Since September 8, gas pipeline operators in Poland, Slovakia, Germany, Austria, Romania, and Italy have separately reported on declines in Russian gas supplies varying from 5% in Romania to 45% in Poland. (Famagusta Gazette)
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Poland is taking steps towards creating a gas trading and transit hub in Central and Eastern Europe aimed at accomplishing what much of the region has failed to do: shake off almost complete reliance on Russian gas imports.
Poland will open a liquefied natural gas terminal in 2015 and build new pipelines — including a planned north-south corridor stretching to Croatia — to help ease the grip of Russia’s Gazprom over former Soviet bloc nations.
Central Europe’s biggest economy, which also intends to upgrade gas links to Lithuania to allow the re-export of gas to the Baltics, has said it plans to build 2,000 kilometers of pipelines criss-crossing the country over the next 10 years.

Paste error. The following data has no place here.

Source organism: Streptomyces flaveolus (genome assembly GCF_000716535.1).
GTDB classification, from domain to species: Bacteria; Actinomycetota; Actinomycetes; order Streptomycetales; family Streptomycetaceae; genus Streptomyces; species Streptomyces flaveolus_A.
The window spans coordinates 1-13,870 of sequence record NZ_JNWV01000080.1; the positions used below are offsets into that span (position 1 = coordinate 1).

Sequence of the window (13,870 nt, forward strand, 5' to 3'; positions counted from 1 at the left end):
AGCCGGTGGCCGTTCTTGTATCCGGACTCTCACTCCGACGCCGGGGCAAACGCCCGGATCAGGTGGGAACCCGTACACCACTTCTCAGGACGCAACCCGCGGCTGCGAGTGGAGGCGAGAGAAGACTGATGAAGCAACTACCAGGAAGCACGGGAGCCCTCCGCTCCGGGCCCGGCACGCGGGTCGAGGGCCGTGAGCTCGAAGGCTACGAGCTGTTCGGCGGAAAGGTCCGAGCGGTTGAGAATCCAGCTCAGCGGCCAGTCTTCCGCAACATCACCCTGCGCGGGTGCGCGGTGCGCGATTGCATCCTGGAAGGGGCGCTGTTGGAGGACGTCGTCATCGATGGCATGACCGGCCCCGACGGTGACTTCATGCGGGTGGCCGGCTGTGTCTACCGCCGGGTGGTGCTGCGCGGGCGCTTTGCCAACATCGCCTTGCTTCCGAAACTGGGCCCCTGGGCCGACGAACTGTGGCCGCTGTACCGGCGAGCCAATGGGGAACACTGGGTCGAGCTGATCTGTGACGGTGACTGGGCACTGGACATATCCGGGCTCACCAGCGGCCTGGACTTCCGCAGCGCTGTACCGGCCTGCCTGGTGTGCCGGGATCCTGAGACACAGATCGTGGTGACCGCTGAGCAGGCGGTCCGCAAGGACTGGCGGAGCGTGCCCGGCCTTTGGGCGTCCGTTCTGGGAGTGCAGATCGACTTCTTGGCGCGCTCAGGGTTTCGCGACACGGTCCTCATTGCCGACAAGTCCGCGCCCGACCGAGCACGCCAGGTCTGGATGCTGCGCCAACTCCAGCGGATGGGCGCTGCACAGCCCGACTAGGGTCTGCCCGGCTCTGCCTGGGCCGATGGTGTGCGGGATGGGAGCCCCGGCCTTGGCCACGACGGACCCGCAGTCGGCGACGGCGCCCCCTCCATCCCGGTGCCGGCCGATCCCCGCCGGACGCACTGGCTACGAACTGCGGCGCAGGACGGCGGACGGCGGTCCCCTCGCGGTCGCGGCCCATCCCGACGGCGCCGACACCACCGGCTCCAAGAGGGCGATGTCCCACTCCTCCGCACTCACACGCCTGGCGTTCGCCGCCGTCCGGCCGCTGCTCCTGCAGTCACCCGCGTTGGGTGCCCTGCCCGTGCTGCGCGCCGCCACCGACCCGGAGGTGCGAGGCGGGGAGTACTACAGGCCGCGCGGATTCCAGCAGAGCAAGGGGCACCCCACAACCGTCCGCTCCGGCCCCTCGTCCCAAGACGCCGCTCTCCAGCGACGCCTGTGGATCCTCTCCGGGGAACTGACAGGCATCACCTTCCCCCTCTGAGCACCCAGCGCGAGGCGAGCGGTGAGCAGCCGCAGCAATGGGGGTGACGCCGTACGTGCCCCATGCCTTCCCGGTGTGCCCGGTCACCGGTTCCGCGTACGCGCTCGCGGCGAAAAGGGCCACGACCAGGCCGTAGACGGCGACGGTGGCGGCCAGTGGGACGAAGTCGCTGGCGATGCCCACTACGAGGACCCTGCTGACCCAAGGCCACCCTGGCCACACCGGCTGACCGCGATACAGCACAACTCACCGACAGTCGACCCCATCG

“The north-south corridor, currently under construction, could be an interesting alternative, particularly for the southern countries, as it will make it easier for them to access non-Russian gas,” Tomasz Chmal, an analyst at Poland’s Sobieski Institute, said.
“Countries like Slovakia, Hungary or Bulgaria could use it and buy gas at market prices, not the prices they manage to negotiate with Gazprom.”
Like much of the region, Poland relies on Russia for nearly all its natural gas, a precarious situation for a nation whose uneasy relationship with Moscow has been further strained over the stand-off with Ukraine.
Reduced gas flows from Russia this month to Poland, Slovakia, Austria and Romania have also underlined both the threat and the need for countries in Central and Southeastern Europe to forge their own energy independence.
Estonia, Finland, Lithuania and Latvia receive all of their natural gas from Russia.